As you begin the course, there’s a consistently swift current you have to swim against as you pass by the Delta Queen, regardless of the dam’s water release. All of the water moving past that boat can be tough to get through if there’s any sort of current. It takes patience, and maybe a little bit of play to find a space in the water that is more workable. Most people swim right next to or “hugging” the boat to swim in the water that’s not moving quite as fast. Patience is key here because relief is coming: the current is always significantly less strong after you make it around the Delta Queen.
After I pass the Delta Queen and I am clear of the paddle wheel, I immediately cut left and start my swim upstream as close to the shore as possible (without dragging the bottom). It can get pretty shallow on the North Shore of the river, but the closer to the shore you are, the less current there is to swim against. The upstream portions of the race are some of the longer legs, so hugging the shoreline as much as you can, will conserve some energy in fighting the current.
Once you make it to the 2nd orange buoy near Veteran’s Bridge and turn back downstream, you will cut diagonally across the river towards the South Shore at Walnut Street Bridge. If there’s a good current, I aim towards a point that is further upstream (like under the Hunter Art Museum) instead of aiming and swimming directly towards the 3rd buoy, so that the current that’s working with me at this point doesn’t push me past my mark without me getting around it. Since it’s such a wide open stretch across the river, if the current is swift, it can give more of a push than I anticipate so I make sure that I proactive in aiming upstream so that I don’t have to backtrack.
As you turn downstream, you should position yourself about halfway between the first and second pylon of the Walnut Street Bridge (in reference to the South Shore) to make sure you are at least 50 yards away from the South Shore. Really, the farther away from shore you are here (while still being on the course), then the more current you will feel to your advantage as you are on this downstream leg.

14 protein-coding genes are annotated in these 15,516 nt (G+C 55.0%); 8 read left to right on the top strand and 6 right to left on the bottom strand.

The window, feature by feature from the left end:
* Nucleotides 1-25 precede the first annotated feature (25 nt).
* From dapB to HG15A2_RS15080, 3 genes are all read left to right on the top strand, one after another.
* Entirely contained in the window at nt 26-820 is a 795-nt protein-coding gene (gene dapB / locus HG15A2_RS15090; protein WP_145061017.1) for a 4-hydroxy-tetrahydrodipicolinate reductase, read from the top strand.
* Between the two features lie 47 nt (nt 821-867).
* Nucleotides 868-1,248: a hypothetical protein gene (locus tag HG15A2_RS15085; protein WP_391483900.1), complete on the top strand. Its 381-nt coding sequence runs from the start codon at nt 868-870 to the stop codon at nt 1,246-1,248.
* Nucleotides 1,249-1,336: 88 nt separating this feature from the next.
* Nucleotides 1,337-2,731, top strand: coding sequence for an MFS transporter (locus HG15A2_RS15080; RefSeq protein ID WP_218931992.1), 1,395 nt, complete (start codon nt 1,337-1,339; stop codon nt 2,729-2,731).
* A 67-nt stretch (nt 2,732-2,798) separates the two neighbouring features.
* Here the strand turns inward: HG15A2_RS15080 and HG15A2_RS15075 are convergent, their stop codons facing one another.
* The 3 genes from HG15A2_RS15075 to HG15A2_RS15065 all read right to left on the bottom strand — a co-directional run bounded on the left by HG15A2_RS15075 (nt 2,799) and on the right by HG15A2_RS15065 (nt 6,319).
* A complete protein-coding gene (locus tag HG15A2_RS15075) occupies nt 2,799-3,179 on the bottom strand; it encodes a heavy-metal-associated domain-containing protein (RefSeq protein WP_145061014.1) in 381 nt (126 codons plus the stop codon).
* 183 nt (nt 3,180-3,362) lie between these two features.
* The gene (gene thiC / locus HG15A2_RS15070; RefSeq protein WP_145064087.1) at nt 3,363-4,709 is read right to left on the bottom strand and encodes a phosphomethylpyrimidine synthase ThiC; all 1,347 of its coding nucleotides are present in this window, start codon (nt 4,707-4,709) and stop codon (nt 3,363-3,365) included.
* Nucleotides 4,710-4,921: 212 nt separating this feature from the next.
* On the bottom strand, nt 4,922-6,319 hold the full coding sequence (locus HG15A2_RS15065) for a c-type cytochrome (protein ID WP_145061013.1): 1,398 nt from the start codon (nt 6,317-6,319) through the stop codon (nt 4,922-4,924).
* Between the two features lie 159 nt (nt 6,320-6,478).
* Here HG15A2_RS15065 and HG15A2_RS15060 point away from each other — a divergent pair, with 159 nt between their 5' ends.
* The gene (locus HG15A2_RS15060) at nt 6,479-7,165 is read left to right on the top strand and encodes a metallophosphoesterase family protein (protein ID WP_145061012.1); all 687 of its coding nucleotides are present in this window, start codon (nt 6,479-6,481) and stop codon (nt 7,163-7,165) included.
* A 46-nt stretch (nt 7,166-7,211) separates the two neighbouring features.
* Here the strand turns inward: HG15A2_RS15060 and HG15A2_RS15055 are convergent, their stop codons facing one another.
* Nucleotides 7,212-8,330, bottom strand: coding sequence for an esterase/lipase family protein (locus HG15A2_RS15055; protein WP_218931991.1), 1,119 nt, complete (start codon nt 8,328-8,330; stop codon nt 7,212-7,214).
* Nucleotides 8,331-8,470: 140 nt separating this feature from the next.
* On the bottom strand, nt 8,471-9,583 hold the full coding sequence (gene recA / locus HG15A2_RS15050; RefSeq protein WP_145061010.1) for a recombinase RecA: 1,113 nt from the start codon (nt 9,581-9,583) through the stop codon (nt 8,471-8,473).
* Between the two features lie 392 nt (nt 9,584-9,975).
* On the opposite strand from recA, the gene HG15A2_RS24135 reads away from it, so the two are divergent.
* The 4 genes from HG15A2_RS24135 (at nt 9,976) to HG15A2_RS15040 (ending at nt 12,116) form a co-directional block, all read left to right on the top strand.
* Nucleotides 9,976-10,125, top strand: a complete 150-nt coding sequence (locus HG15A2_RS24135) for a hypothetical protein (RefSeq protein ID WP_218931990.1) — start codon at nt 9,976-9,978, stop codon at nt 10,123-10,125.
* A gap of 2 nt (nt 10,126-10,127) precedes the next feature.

As you pass under the Market Street Bridge to make a turn at the 4th buoy and start heading back to the North Shore, the current picks up a lot in that area. It’s always moving faster than I anticipate on the South Shore around the fountains in front of the Aquarium and Ross’s Landing, compared to the rest of the river. While you will be making a move to cross the river, the good news is that at least you are still heading downstream in a diagonal. Even if I’m technically swimming downstream here, I still aim or swim upstream of my mark a little because again, I might be fighting the push a little bit as I am crossing the entire width of the river. There’s a spot after you cross over the middle part of the river that you can usually feel the current slow slightly.
Once I get back to the North Shore at the 5th buoy, and I’m heading upstream again, I try and hug the bank as much as I can without having to dodge tree limbs and branches that are under the water here, because again, the current is slowest there and you can almost swim unaffected straight towards the finish. Be careful heading out of the water up the ramp, because it will start to gradually shallow after you pass under the second overlook pier. If I was to continue for a second lap, I would make sure to stay behind the Delta Queen in the eddy until I had to jump out into the current to pass it.